Landscapegenerator
Created Nov 11, 2011
In this chapter I want to teach you the method to create 2D landscapes I used in my game Castles. Again, I won't talk about the Main class, which controls the applet in general and I won't talk about the Stars class, that paints the stars in the background. But both classes are pretty simple, so I think it will be no problem for you to learn them by yourself if you want to. Before we start programing, we have to know what our "problem" looks like.
The problem
We want to generate a 2D landscape that looks like the "Rocky Mountains" and can be used in a game like "Castles". This landscape will look different in every game, so it's not possible to use *.gif's or something like that. We want this landscape to be generated at random. Also we want to have the possibility to change it afterwards for example if "bombs" hit the ground. Another important thing is, that the datastructure of our landscape mustn't be too complicated, so that the game is still running fast and the amount of data is not too big. I'm sure, there are many different solutions to this problem one could think of. Let's talk about mine:
Idea and outline of the algorithm
To produce as little data as possible, I want to generate my landscape out of many lines and not out of single points/pixels. The basic idea is to draw a vertical line for every pixel of the length of the landscape. Now we choose the lower point of all lines as constant. So we only have to store the upper point, the "surface" of the landscape that will have different values for every line, in a array.
First of all one has to recognize, that it doesn't make sense to choose every upper point at random. If you want to generate a "landscape" this way, you wouldn't get a structured surface, instead your "surface" would look like the picture beside this text.
To generate a real surface is a little bit harder. First of all I will show you the basic concepts of the algorithm, then afterwards, you get the method I used in Castles as a Java program. Remember, that we leave the lower point of every line constant and change/store the upper point only!
 First of all we choose a start value at random and store it in a array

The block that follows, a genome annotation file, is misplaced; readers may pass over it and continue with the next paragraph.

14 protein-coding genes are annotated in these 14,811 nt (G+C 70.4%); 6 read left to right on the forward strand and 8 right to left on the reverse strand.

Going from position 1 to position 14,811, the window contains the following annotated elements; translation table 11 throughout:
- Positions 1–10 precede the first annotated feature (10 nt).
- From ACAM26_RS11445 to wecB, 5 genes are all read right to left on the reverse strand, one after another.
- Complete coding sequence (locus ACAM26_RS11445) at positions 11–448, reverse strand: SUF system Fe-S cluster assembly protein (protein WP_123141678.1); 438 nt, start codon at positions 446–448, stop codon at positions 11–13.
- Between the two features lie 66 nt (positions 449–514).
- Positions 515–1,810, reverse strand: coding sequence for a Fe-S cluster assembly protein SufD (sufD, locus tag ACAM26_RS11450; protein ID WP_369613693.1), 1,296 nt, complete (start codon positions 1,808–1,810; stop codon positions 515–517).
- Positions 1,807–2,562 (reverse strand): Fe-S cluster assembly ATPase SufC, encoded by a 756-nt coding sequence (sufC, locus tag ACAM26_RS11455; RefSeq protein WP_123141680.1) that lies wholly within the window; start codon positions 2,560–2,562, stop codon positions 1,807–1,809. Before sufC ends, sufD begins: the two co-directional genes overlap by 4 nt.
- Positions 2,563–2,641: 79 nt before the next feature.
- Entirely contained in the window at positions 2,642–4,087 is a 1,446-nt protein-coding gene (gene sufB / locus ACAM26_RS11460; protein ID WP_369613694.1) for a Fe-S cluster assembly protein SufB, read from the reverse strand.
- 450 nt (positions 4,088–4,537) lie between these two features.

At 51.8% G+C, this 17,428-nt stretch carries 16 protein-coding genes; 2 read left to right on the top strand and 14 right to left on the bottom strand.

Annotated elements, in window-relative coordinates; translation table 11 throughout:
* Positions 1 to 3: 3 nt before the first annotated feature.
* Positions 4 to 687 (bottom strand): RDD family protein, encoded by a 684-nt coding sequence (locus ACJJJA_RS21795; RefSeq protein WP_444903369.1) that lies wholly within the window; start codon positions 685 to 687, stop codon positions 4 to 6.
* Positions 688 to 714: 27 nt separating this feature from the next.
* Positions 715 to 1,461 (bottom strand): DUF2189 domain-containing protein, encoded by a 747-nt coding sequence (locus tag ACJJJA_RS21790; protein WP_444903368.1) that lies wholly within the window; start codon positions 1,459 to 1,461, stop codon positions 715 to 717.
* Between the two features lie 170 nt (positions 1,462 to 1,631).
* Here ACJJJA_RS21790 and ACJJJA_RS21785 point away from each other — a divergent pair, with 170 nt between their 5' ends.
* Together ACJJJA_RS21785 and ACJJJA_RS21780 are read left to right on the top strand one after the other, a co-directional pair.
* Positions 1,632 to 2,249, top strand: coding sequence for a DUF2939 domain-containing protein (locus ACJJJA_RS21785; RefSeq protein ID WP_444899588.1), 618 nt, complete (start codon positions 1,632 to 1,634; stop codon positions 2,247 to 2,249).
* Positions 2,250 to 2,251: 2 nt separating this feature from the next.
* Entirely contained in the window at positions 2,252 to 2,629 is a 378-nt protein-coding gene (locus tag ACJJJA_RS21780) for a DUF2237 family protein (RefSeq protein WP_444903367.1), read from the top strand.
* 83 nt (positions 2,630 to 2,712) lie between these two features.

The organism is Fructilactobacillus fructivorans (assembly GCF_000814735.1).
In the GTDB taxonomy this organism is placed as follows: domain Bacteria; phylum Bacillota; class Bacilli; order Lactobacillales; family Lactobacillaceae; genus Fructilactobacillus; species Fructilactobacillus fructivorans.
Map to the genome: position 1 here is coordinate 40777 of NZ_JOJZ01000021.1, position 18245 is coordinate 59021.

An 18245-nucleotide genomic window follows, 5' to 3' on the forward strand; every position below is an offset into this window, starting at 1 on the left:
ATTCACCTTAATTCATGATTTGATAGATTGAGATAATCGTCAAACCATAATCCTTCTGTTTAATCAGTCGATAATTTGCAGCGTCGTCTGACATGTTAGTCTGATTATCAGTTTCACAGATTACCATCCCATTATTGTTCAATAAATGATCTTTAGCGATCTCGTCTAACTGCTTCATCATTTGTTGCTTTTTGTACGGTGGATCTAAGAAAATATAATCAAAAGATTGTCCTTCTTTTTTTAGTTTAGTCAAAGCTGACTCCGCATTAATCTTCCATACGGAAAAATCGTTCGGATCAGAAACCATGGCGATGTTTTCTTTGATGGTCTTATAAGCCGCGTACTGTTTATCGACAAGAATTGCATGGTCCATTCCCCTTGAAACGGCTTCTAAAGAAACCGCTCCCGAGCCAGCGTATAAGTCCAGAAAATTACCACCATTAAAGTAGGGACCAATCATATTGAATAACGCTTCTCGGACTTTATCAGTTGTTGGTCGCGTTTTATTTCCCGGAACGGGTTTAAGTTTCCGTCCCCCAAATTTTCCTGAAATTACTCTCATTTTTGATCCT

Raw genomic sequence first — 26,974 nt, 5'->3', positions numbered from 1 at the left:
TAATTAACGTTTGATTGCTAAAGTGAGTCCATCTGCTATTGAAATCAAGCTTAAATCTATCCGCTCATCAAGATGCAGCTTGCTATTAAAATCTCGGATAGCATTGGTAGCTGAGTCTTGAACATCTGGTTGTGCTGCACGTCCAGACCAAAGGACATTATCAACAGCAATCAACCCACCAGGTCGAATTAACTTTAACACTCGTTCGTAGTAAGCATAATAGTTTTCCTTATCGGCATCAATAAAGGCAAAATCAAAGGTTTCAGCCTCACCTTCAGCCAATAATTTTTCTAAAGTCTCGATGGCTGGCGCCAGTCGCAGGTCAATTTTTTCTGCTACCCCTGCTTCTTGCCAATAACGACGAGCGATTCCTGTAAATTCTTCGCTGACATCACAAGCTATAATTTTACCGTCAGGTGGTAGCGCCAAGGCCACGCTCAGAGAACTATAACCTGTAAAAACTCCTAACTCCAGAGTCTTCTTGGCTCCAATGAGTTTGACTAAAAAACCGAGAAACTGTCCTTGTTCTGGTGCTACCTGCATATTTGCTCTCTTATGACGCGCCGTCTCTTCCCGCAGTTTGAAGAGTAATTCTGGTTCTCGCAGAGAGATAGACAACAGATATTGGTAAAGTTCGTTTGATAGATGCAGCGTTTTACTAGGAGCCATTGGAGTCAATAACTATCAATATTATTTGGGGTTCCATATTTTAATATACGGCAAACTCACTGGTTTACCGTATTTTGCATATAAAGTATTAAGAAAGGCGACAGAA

Now we initialize the second upper point (the second line) with a value 1 pixel higher or smaller than the one before (the first one).
 We initialize all values of the array this way, adding or subtracting 1 to the value before the value we want to initialize.
 The decision of adding or subtracting is made by random. The propability to change the direction (from adding to subtacting and vice versa) is 10% the propability to do the same operation (adding or subtracting 1) as before is 90%.
Beside this text you can see the result of this pretty simple but pretty effective algorithm and it is realy not bad. There are just a view small problems. First of all it happens pretty often, that "mountains" are higher and "valleys" are lower than the appelt size. Another "problem" is, that this landscape looks a little bit boring, I think. So I will present you an algorithm that solves these problems and adds some additional features to the landscape like changing colors. Here we go:
The "final" algorithm




// Ändern der Richtung
faktor =  (faktor);
// new plus (value 1 or 2)
plus = 1 + Math.abs(rnd.nextInt() % 2);

// Ändern der Richtung
faktor =  (faktor);

// if color value get's too high
greenvalue = 10;

// if color value get's too small
greenvalue += 10;
// get the value before the actual position and store it in last
last = map [i  1];
// Decision if changing direction or not
change = Math.abs(rnd.nextInt() % 10);
// changing direction and possibly plus
if (change > 8)
{}
/* Make sure that surface values stay in a certain range */ if (last > 350  last < 120)
{}
// Make sure that color values stay in a certain range
if (greenvalue > 240)
{}
else if (greenvalue < 100)
{}
// Calculate and store surface value on position i
map [i] = last + (faktor * plus);
// Calculate and store color value on position i
greenvalue = greenvalue + (faktor * plus);
colors [i] = new Color (redvalue, greenvalue, bluevalue);
/* initialize plus, this variable tells you which value will be added or subtracted from the last value. */ 
plus = 1;
// initialize variable factor which decides if + or  value of plus faktor = 1; // Initializing start value of the surface
start = Math.abs(300 + (rnd.nextInt() % 50));
// Store start value on the first position in the array
map [0] = start;
// Initializing start values for the colors
int greenvalue = 200;
int redvalue = Math.abs(rnd.nextInt() % 200);
int bluevalue = Math.abs(rnd.nextInt() % 201);
// Storing first RGB value in the Color array
colors [0] = new Color (redvalue, greenvalue, bluevalue);
// Loop to initialize all array positions
for (int i = 1; i < mapsize; i ++)
{}
public void generateLandscape () 
{}
If one has initialized all array values that way one can paint the landscape. The easiest way to do this is to get all values of the arrays with a for  loop. Then draw a line from the bottom of the applet (constant value) to the surface array value. The x  coordinate is the array position of the value. Draw the line in the corrosponding color out of the color array. You can see the result of this method besides this text. As I mentioned, there are many different possibilitys to generate a landscape (for example one could calculate and store single points instead of lines) but my algorithm is fast and doesn't generate a too large an amount of data. And at least the result is not too bad. Ok, that's it, if you have another good method to generate a landscape (maybe even 3D) write me. Here comes the source code and the applet!
Sourcecode download (*.zip  archive)
Take a look at the applet